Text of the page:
Archive for the ‘Game Impressions’ Category.

Lost in Skyrim

Just so you know why I’ve been absent recently from the blog. This is by far the most time I’ve ever put into a game that’s not an MMO in the last twenty years, and I’m not even done with the main quest yet. At some point in the future I’ll write some more detailed impressions of the game. In the interim, if you have any questions leave them below.

I love Arkham City, but I wouldn’t want to live there.

Batman: Arkham City is an excellent sequel to Arkham Asylum. If you are a fan of Batman, then I assume you’ve already played the standard game.  Arkham City is just like it except it’s more and better. Go play it now, although if you haven’t finished Arkham Asylum and intend to then do that first or Arkham City will spoil the ending for you.

It is the Mass Effect 2 of the Arkham series. Rocksteady has improved the combat with more animations, gadgets, and moves. I particularly like the smoke pellet and I can remember panicking and dropping down into a group of armed enemies in AA many times, so it’s nice to have a countermeasure. The boss fights are also better here. They are challenging but not stupidly so, there’s always a trick involved and they don’t require multiple deaths to figure out. There are no hitpoint sponges. In general, the game does a good job of introducing new mechanics, training you to use them, and then building on those with additional challenges. There are no sudden increases in difficulty, and no sudden shifts in play-style.

I played and beat the game on normal difficulty, which is the mode I usually pick. There’s a hard mode which removes the counter indicator and makes the enemies more difficult, but I prefer to err on the side of too easy than too hard. After all, I mainly play games for the story and the experience of the environment, not for any sense of achievement.

Besides the combat improvements, Arkham City has similar pacing to Mass Effect 2. The game’s plot is a combination of urgent main storyline and explorable open world with side-missions. I know that mix of pacing really bothers some people, but I’m not one of them. If you prefer to just focue on the main story, most of the side-missions are completable after the main story mission is finished (and the one or two that aren’t are obvious, or were to me). In some ways that might be a better way of finishing the game, since there are areas you can’t reach until you get certain gadgets which you don’t get until you’ve completed sections of the main story. I spent a lot of time trying to get to certain Riddler trophies before I had the means to actually do it.

One item I was a little worried about was the number of villains being added to the game. As a child of the 80’s and 90’s, I’ve seen several comic book hero movie franchises including fall prey to the “too many villains” trap, where they try to pack so much into a single film in order to top the previous one that they don’t have from for plot, dialog (beyond one-liners), or character. Fortunately, Arkham City pulls it off. The main story focuses on Joker, Penguin, and Strange, and they are all fleshed out well (although the Joker steals the show as always). The cool part was the side-missions which included Bane, Mad Hatter, Deadshot, Riddler, Zsasz, and several others. The Catwoman/Two Face side story was fun too. With the exception of Joke and Riddler, I enjoyed the shift in focus from Scarecrow, Poison Ivy, and Killer Croc in the original game. Hopefully in the third (I’m assuming they’ll be one) game Rocksteady can pull out a few more interesting villains for Batman to face off against.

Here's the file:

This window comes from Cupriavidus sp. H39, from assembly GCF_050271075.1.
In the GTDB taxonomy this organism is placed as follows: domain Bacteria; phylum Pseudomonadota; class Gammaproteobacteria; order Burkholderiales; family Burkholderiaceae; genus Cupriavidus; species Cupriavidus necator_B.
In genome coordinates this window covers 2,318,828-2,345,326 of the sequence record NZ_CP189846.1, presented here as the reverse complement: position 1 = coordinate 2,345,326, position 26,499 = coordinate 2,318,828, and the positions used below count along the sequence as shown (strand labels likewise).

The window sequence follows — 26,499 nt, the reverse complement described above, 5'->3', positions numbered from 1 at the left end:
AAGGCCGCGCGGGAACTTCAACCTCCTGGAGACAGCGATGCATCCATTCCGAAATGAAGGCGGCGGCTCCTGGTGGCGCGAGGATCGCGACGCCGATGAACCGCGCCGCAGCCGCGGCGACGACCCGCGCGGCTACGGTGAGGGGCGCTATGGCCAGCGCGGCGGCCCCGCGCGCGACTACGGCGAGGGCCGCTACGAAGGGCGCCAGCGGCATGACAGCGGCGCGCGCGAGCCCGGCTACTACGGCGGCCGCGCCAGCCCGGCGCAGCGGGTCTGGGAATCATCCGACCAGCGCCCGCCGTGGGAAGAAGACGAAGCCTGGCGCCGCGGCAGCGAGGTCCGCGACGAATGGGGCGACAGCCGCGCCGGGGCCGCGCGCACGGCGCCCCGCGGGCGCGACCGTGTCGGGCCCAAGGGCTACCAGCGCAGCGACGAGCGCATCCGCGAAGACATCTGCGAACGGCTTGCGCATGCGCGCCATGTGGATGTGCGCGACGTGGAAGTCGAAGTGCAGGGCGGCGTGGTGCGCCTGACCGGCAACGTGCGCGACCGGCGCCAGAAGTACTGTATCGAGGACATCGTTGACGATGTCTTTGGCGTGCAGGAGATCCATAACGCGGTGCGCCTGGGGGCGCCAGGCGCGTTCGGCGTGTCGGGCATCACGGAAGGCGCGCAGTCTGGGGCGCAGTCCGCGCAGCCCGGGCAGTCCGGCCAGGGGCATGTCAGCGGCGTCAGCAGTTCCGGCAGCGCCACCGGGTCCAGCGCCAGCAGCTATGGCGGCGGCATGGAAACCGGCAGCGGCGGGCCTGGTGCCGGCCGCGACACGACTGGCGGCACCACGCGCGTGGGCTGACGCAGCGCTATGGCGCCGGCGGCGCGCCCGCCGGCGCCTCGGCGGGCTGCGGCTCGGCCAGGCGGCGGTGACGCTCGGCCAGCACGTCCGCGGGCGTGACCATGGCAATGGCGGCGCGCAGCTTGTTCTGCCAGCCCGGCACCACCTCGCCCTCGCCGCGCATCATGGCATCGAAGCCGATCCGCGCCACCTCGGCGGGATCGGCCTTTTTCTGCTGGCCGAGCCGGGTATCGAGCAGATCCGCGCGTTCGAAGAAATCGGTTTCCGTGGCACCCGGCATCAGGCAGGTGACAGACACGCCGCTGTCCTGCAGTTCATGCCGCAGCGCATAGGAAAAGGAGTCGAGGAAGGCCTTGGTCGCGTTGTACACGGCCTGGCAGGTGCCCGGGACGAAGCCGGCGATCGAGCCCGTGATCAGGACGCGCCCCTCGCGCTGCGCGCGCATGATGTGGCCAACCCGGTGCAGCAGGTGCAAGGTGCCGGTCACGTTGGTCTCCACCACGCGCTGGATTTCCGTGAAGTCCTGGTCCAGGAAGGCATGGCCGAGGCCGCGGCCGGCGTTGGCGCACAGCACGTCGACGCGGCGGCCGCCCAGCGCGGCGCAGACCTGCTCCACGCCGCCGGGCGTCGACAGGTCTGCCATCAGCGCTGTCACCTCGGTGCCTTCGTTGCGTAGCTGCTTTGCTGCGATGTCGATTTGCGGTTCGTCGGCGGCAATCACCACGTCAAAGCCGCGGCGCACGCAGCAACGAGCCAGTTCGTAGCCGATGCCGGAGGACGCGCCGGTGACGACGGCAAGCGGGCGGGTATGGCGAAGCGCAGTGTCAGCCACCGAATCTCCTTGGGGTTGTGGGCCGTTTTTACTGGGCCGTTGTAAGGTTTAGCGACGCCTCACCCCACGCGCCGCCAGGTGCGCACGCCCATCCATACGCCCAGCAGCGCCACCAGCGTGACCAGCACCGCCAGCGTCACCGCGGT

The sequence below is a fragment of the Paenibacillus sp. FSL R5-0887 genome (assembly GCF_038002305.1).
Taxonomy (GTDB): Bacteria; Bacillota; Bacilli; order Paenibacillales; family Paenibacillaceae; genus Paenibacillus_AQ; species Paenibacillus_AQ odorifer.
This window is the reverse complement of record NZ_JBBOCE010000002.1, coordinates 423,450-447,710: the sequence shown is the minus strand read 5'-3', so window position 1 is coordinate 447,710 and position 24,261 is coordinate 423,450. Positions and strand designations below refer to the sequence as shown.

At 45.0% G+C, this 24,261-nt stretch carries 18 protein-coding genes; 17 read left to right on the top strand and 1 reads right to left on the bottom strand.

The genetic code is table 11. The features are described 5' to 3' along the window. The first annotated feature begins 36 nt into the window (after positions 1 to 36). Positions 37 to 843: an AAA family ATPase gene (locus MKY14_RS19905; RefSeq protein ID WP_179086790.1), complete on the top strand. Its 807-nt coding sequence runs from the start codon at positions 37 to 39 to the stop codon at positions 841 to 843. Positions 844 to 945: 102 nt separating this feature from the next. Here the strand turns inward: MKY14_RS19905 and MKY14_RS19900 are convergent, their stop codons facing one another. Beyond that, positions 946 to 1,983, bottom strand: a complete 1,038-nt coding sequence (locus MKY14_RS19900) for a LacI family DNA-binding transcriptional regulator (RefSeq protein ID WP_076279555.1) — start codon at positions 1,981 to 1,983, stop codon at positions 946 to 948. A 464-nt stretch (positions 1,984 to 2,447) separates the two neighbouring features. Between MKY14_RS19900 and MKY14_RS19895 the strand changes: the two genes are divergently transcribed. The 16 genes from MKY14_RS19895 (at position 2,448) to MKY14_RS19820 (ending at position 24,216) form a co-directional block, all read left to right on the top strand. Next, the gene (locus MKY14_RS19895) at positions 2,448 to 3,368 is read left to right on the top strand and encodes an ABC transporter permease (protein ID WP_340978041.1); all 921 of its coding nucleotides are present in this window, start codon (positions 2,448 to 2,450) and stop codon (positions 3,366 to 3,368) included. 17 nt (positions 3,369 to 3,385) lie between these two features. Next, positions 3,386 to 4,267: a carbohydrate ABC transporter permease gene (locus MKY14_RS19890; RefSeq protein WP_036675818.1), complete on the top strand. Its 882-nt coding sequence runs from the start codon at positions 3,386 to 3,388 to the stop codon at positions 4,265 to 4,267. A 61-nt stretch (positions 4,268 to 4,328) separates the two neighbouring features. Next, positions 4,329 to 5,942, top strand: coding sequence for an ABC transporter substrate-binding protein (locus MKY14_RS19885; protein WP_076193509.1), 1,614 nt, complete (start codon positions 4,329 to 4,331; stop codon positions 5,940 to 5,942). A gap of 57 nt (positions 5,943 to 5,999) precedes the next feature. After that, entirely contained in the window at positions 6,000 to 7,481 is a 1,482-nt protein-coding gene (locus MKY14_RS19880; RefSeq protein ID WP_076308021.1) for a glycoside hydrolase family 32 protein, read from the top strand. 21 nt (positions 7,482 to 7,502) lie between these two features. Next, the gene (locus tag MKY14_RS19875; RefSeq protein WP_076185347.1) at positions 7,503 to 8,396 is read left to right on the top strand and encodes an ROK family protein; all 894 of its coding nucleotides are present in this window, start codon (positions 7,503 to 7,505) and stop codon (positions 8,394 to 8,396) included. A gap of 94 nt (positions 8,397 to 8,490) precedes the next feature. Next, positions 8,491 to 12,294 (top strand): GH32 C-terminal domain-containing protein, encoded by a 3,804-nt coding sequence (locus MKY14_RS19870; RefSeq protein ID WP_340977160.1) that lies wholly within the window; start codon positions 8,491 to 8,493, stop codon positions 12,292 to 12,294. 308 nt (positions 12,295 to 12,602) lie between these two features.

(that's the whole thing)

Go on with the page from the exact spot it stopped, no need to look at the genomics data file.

So like I said at the beginning, if you liked Arkham City then Arkham Asylum is that plus a little bit more. More combat, more gadgets, more environments, and more villains.

Partners in Science

When Portal 2’s co-op mode was originally announced, I didn’t expect to actually play it. But when I mentioned the game a few weeks ago, MMOGC pointed out the amazing deal Amazon was running and we ended up planning to do the co-op portion.

The co-op game took us about five or six hours to finish, across three nights. I ended up as Blue (naturally) and GC played Orange. Organized as five courses, with eight puzzles in each, there’s nearly as much humor and story in the co-op mode as there is in the single-player game. Check out GC’s review here.

I thought having a co-op review for a co-op game would be fun, and GC agreed to do a little question an answer with me (this section is on GC’s blog as well)…

BlueKae: I had expected the co-op game to be fun, but it turned out to be a lot more fun than I realized. Challenging in different ways than the single player, and somehow easier too. What surprised you about playing co-op?